Whispers from players who were on the bench when Bertuzzi went out and hit Moore from behind, supposedly as revenge for a hit Moore made on Bertuzzi's teammate
According to a document filed in the upcoming court case and obtained by CBC News in Canada, Bertuzzi made the charge against Crawford in a pre-trial deposition. The report does not state that Crawford singled out Bertuzzi by name -- Crawford allegedly said that Moore had to "pay the price" -- but the fact that Bertuzzi made the charge will put Crawford and the NHL on trial. That's surely something that the NHL fears and the Moore camp has been trying to do it since the incident happened.
The impact of that charge will be a problem for the NHL, which has stated repeatedly that these types of violent actions are "not part of the game." That insistence is likely to be challenged during the trial, especially given the fact that the league warned Crawford and the Canucks against retaliation prior to the incident and fined the team $250,000 afterward, a clear indication that the NHL felt that Crawford and his organization were at least partially at fault.
That's a key issue in the case. Bertuzzi has filed a claim asking that if damages are awarded to Moore, the Canucks should pay them. The Canucks have filed a similar claim against Bertuzzi, who is now a winger for the Ducks, a team managed by
A secondary problem for the Canucks is that current GM
In light of the Bertuzzi-Moore developments, it should come as no surprise that NHL bosses have taken a dim view of the Philadelphia Flyers and their
What comes as a shock to long-time observers, however, is that the NHL Players' Association now wants to get involved, and not necessarily to fight off the suspensions handed down by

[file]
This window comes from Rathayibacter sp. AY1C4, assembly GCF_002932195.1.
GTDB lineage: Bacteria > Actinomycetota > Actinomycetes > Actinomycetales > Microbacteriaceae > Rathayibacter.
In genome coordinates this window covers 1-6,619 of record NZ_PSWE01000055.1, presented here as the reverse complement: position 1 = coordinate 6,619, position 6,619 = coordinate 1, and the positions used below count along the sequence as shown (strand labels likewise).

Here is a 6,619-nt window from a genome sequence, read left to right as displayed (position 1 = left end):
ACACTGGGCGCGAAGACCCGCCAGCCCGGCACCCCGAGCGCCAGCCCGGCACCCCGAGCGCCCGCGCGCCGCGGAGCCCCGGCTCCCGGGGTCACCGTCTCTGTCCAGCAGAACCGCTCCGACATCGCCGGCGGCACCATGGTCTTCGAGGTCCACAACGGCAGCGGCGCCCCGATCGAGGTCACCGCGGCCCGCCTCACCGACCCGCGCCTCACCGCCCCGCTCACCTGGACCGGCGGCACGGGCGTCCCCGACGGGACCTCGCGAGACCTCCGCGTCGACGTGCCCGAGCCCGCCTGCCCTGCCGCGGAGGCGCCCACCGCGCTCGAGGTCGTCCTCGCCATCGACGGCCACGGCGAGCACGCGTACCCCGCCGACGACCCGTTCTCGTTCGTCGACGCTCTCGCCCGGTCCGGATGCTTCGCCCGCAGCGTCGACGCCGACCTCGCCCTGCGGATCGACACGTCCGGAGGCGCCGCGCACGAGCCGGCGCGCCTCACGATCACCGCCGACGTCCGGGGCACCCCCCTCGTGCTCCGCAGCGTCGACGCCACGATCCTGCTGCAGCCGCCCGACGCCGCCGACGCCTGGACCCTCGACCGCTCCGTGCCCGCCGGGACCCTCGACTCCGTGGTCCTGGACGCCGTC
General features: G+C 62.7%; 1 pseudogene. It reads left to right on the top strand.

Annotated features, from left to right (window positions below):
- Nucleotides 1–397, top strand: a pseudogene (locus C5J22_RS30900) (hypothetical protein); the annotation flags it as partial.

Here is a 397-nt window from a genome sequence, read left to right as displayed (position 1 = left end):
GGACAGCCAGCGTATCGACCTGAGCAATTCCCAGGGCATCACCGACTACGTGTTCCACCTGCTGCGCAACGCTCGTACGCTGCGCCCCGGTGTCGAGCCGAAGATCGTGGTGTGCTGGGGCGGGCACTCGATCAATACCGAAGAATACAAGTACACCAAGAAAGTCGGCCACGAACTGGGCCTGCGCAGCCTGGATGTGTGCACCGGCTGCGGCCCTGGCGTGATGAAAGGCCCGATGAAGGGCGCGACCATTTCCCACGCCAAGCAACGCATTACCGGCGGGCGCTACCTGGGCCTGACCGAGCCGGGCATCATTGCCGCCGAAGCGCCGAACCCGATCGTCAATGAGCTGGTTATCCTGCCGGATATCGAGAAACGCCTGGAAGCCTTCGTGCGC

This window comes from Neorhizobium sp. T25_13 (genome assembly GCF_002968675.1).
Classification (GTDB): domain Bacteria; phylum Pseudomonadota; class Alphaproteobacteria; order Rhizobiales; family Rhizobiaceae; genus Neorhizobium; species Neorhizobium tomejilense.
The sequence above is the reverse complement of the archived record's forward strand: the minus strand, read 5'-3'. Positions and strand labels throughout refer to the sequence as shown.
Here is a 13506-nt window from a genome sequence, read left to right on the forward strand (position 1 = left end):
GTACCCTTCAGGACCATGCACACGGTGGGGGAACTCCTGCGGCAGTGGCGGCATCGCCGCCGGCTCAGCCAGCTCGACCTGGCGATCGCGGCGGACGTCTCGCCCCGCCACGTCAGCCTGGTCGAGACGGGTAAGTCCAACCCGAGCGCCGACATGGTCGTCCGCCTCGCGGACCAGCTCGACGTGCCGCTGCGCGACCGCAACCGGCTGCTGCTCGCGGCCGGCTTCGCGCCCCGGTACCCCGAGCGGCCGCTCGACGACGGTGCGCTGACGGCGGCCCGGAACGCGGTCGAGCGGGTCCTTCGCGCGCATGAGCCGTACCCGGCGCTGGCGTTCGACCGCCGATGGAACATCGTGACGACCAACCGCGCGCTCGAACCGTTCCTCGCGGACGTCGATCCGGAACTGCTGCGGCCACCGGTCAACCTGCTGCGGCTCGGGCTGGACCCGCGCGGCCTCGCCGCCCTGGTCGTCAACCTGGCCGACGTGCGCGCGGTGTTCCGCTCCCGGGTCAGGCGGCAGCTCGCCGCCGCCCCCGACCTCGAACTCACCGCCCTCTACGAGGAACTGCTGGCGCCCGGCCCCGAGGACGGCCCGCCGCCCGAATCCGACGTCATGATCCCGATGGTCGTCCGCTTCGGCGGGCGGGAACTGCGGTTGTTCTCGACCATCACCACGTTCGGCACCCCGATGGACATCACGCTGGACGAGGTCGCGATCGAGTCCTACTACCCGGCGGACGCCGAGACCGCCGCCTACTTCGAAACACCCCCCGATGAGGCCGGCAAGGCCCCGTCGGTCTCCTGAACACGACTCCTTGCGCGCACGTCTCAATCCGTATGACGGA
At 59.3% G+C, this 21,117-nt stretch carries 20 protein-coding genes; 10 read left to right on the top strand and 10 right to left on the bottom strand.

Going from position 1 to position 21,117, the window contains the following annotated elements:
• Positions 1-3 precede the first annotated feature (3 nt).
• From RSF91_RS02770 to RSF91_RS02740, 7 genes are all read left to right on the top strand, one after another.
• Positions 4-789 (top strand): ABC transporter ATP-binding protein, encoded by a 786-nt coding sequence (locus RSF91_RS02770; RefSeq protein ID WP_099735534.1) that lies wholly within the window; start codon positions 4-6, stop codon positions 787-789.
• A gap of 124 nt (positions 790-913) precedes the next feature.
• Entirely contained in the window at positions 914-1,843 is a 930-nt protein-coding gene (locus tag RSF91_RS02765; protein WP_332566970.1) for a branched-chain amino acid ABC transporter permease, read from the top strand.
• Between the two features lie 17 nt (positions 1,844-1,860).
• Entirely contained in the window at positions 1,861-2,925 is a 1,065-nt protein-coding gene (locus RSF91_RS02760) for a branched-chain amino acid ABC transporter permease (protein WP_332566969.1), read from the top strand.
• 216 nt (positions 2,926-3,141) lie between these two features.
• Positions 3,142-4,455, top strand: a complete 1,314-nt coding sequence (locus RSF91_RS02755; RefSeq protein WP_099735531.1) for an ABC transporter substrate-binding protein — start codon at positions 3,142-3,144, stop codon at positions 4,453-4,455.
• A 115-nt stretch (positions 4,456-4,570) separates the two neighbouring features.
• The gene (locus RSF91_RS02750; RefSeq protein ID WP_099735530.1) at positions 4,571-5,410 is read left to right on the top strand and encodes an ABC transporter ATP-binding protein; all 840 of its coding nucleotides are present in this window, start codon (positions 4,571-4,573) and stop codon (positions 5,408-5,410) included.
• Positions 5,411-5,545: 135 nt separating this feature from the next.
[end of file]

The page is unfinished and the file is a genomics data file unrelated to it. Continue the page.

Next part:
Given that he's not dead, it would be wrong to say that former NHLPA boss
That wasn't always the case. Goodenow believed that since the league was handing out the suspensions, it was incumbent upon the PA to monitor the hearings in order to ensure that the dictates of the collective bargaining agreement were followed. Essentially, the PA was there to protect the process.
Technically, it was a reasonable argument, but the offshoot was that it often appeared that the PA did little, sometimes nothing, to protect the well-being of the victimized player. The poster child was Colorado's
Kelly, recently elected to replace the ousted
"It does concern me that a number of these instances have involved the same franchise [Philadelphia]," he said. " Whether that's coincidence, whether that's culture, whether that's coaching, I don't know. But that's a concern and it's something that I think both the league and the association need to pay attention to as to why that's happening."
Kelly went on to say that he was "critical" of the
Two things need to be noted here. One: Kelly, a former prosecuting and defense attorney who knows both the meaning and value of words, chose "victim" and put it ahead of "aggressor". Two: It might well be presumed the PA could argue for supplemental discipline to be used as a more effective deterrent than the usual wrist-slap. Kelly's being "critical" of the Jones hit can easily be taken to mean he's not happy with the fact that Jones was suspended a mere two games while Bergeron may out for the remainder of the season, not to mention the impact on how well he plays should he be able to return.
That's a sea change in approach. It makes Kelly a new boss who appears to be a great deal different than the old bosses.
Another change that has caught the eyes and ears of the " let 'em play" brigade is the number of players speaking out on the subject. For decades, NHLers have been among the least vocal about safety issues in their sport. However, several have uttered the words "lifetime ban" after Flyers forward
"You could do devastating damage to someone and his career," Higgins said.
That's a major step for an NHL player, many of whom have been intimidated by coaches, management and even certain media personalities against speaking out about injuries.
"Coaches used to blow off such (head) injuries," Higgins said. "Well, that culture has to change. Don't play through the pain. It ties into respect, so children don't play injured when they grow up."
Despite a blessing from the NHL Board of Governors, the sale of the Nashville Predators has still not closed and may have some problems ahead.
Sources tell SI.com that
Through Wednesday, San Jose goalie